WESTFIELD, NJ – At Wilson School, third teacher Lynn Kraus read “Chrysanthemum” by Kevin Henkes, whose title character is teased about her name.
“Chrysanthemum wilted,” Kraus said to her students. “I want you to think about whether respect is happening here.”
The third-graders break into small group discussions after watching a short video that tracks an act of kindness from one person to the next in a community, one of many lessons and activities across the Westfield Public School District as students and staff observed the Week of Respect.
In each of the district’s 10 schools, teachers emphasized the meaning of respect and the different ways students and staff members show it.
Franklin School got an early start to the Week of Respect with a colorful assembly focusing on the Six Pillars of Character and “The 7 Habits of Happy Kids” by Sean Covey. Each student donned a T-shirt (in red, orange, yellow, green, blue or purple, depending on grade level) with one of the six pillars written on the back: trustworthiness, respect, responsibility, fairness, caring and citizenship.
Kindergartners in Joellen Surace’s class listened to “Have You Filled a Bucket Today: A Guide to Daily Happiness For Kids” by Carol McCloud.
The book's central theme focuses on an invisible bucket people all carry and the chances we are given to fill someone else's bucket with kindness and respect. The youngsters filled the kindergarten bucket with kind thoughts "so that we all feel safe and respected," said Surace.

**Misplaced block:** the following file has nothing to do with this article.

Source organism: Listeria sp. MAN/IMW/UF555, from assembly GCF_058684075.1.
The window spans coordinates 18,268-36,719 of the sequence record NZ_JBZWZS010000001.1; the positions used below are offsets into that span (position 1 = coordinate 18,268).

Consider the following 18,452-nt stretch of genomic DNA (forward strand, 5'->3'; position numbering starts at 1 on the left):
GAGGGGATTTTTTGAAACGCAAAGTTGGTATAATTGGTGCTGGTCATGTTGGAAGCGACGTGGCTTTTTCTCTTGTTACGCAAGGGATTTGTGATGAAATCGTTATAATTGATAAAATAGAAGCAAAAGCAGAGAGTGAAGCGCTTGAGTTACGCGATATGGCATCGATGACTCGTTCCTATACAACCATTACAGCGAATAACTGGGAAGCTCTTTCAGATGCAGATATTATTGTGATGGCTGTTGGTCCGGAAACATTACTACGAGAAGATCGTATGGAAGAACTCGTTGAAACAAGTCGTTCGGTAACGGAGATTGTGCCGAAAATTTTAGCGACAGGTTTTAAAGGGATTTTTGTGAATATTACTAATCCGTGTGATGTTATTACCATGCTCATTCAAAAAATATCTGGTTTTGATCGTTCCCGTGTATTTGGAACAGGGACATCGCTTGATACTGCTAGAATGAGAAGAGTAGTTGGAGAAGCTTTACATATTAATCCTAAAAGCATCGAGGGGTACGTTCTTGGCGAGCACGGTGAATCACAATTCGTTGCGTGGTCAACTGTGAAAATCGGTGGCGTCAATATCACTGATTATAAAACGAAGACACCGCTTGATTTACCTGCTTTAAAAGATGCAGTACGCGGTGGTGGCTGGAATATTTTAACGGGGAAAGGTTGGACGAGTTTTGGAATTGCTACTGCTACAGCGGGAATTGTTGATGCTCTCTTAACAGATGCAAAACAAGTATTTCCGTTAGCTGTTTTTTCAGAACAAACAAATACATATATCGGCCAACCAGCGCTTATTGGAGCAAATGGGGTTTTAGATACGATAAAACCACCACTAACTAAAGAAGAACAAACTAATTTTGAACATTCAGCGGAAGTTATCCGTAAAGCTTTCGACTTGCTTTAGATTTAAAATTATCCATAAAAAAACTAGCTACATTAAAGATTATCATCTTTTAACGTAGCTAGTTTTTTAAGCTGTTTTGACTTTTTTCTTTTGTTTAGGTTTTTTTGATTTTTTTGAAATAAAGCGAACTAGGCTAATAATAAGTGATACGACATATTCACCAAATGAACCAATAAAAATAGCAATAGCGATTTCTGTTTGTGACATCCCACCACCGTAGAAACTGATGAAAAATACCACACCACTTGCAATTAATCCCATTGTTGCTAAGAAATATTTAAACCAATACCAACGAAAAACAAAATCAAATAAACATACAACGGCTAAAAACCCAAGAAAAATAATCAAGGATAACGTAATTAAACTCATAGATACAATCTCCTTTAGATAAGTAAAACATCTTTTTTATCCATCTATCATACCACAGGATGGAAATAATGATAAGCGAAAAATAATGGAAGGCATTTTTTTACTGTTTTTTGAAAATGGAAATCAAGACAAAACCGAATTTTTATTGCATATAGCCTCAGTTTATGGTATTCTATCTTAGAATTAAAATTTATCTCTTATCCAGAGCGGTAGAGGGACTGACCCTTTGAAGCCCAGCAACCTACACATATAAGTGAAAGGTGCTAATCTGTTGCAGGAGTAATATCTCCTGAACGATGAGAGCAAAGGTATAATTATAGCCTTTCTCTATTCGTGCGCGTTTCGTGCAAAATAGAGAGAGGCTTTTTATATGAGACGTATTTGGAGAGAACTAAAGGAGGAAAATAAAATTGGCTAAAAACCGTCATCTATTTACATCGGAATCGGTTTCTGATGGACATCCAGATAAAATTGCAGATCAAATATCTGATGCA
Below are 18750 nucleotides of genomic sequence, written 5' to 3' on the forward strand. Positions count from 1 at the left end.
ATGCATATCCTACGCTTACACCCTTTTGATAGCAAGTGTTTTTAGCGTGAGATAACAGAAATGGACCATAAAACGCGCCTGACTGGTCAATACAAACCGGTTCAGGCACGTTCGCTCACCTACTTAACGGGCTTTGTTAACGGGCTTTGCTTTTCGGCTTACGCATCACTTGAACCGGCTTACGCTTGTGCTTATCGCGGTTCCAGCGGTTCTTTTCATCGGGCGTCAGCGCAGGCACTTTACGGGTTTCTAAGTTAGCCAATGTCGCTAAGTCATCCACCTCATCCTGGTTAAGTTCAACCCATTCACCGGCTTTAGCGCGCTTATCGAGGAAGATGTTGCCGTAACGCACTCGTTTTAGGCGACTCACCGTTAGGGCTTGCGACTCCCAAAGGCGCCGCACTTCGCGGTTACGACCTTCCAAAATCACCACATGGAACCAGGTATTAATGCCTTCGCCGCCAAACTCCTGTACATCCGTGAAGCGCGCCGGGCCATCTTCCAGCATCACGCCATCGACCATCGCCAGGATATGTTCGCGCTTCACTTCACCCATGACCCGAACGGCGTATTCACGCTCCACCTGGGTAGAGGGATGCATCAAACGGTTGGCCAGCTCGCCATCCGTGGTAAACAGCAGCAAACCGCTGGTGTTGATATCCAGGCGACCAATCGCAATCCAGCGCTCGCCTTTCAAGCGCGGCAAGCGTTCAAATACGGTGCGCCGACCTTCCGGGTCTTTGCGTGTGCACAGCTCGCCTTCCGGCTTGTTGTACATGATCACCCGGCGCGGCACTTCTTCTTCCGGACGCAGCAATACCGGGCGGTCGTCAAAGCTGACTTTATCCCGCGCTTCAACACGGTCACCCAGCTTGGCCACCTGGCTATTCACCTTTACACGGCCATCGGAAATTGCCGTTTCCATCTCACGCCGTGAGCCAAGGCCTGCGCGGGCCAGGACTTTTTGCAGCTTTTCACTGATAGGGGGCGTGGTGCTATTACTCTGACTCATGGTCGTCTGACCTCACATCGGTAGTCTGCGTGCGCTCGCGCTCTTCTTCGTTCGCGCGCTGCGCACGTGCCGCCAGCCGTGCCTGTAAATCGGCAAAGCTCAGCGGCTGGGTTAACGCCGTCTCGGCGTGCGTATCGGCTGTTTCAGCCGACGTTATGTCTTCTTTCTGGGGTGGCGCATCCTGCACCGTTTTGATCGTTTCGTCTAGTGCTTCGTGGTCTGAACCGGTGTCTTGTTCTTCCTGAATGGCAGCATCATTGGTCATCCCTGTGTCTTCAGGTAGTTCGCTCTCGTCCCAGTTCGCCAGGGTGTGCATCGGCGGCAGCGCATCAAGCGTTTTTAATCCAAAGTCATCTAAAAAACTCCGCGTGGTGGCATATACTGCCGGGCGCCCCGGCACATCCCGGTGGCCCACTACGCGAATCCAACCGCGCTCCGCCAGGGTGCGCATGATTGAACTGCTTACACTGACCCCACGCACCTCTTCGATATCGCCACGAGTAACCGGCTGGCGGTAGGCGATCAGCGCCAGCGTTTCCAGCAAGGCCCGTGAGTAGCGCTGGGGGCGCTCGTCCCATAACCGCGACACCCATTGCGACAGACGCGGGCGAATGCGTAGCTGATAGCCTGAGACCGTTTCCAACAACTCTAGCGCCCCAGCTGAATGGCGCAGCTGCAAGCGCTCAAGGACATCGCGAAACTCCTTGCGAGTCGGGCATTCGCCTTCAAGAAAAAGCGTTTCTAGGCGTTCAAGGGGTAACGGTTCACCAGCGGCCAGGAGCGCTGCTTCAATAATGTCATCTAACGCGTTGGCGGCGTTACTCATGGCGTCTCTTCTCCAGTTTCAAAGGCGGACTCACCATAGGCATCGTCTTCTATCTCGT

The class wrapped up the lesson, singing and dancing to “Try a Little Kindness” from Sesame Street.
Tamaques School second-graders explored empathy with the use of a shoebox, a pencil and some crayons.
“Empathy means you put yourself in someone else's shoes,” said school counselor Marybeth Herits. "You really try to understand how they are feeling.”
Using different colors for different emotions, the students illustrated how a hypothetical child who is struggling with math might be feeling.
Intermediate students at Edison and Roosevelt were treated to a powerful presentation as Dr. Paul Wichansky, who was born with cerebral palsy and hearing loss, talked about the transformative nature of kindness and the importance of positivity.
“Respect is something we practice daily in Westfield Public Schools. So we called this week the “Week of Extra Respect,” said Superintendent Dr. Margaret Dolan. “I am thankful that we have so many caring teachers, administrators and other staff who model respectful behavior every day and who routinely incorporate lessons focusing on empathy, responsibility, fairness, and other characteristics that enforce the district’s mission ‘to educate all students to reach their highest potential as productive, well-balanced and responsible citizens who respect individual differences and diversity in an every changing world.’”
Westfield schools are among those from across the state to participate in the Week of Respect, which is mandated under the state’s anti-Bullying Rights Act.